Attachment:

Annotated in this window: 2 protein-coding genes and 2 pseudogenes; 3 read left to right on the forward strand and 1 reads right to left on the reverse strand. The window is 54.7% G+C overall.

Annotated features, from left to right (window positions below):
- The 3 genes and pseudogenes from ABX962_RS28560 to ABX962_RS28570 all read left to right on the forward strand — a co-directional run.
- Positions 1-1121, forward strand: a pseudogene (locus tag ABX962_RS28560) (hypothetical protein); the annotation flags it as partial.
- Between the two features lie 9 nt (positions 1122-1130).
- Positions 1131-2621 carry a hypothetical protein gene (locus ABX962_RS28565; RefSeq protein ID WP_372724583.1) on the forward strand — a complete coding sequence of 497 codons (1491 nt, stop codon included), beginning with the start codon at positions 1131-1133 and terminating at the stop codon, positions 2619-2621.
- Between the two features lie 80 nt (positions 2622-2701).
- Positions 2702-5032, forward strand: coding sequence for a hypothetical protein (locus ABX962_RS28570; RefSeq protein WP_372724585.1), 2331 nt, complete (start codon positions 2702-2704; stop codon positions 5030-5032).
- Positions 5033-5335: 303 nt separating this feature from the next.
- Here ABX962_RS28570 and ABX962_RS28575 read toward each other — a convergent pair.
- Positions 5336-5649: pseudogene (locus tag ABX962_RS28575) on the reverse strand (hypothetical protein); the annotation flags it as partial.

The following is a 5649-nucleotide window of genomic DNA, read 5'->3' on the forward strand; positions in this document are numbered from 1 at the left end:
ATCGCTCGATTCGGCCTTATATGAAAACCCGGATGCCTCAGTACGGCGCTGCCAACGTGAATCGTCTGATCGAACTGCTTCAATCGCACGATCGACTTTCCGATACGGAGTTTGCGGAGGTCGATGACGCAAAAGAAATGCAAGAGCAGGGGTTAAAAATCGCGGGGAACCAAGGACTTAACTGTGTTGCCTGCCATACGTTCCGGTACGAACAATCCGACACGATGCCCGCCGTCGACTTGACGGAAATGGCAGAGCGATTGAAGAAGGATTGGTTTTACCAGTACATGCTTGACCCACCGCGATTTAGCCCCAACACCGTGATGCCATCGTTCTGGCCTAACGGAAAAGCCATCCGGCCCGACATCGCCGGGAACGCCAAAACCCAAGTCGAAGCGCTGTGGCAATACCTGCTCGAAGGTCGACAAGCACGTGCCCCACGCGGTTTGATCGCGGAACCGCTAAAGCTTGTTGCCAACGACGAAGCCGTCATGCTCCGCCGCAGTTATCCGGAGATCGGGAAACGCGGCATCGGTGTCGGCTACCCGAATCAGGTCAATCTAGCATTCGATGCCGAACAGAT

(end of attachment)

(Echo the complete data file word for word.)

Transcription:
Annotated in this window: 2 protein-coding genes and 2 pseudogenes; 3 read left to right on the forward strand and 1 reads right to left on the reverse strand. The window is 54.7% G+C overall.

Annotated features, from left to right (window positions below):
- The 3 genes and pseudogenes from ABX962_RS28560 to ABX962_RS28570 all read left to right on the forward strand — a co-directional run.
- Positions 1-1121, forward strand: a pseudogene (locus tag ABX962_RS28560) (hypothetical protein); the annotation flags it as partial.
- Between the two features lie 9 nt (positions 1122-1130).
- Positions 1131-2621 carry a hypothetical protein gene (locus ABX962_RS28565; RefSeq protein ID WP_372724583.1) on the forward strand — a complete coding sequence of 497 codons (1491 nt, stop codon included), beginning with the start codon at positions 1131-1133 and terminating at the stop codon, positions 2619-2621.
- Between the two features lie 80 nt (positions 2622-2701).
- Positions 2702-5032, forward strand: coding sequence for a hypothetical protein (locus ABX962_RS28570; RefSeq protein WP_372724585.1), 2331 nt, complete (start codon positions 2702-2704; stop codon positions 5030-5032).
- Positions 5033-5335: 303 nt separating this feature from the next.
- Here ABX962_RS28570 and ABX962_RS28575 read toward each other — a convergent pair.
- Positions 5336-5649: pseudogene (locus tag ABX962_RS28575) on the reverse strand (hypothetical protein); the annotation flags it as partial.

The following is a 5649-nucleotide window of genomic DNA, read 5'->3' on the forward strand; positions in this document are numbered from 1 at the left end:
ATCGCTCGATTCGGCCTTATATGAAAACCCGGATGCCTCAGTACGGCGCTGCCAACGTGAATCGTCTGATCGAACTGCTTCAATCGCACGATCGACTTTCCGATACGGAGTTTGCGGAGGTCGATGACGCAAAAGAAATGCAAGAGCAGGGGTTAAAAATCGCGGGGAACCAAGGACTTAACTGTGTTGCCTGCCATACGTTCCGGTACGAACAATCCGACACGATGCCCGCCGTCGACTTGACGGAAATGGCAGAGCGATTGAAGAAGGATTGGTTTTACCAGTACATGCTTGACCCACCGCGATTTAGCCCCAACACCGTGATGCCATCGTTCTGGCCTAACGGAAAAGCCATCCGGCCCGACATCGCCGGGAACGCCAAAACCCAAGTCGAAGCGCTGTGGCAATACCTGCTCGAAGGTCGACAAGCACGTGCCCCACGCGGTTTGATCGCGGAACCGCTAAAGCTTGTTGCCAACGACGAAGCCGTCATGCTCCGCCGCAGTTATCCGGAGATCGGGAAACGCGGCATCGGTGTCGGCTACCCGAATCAGGTCAATCTAGCATTCGATGCCGAACAGAT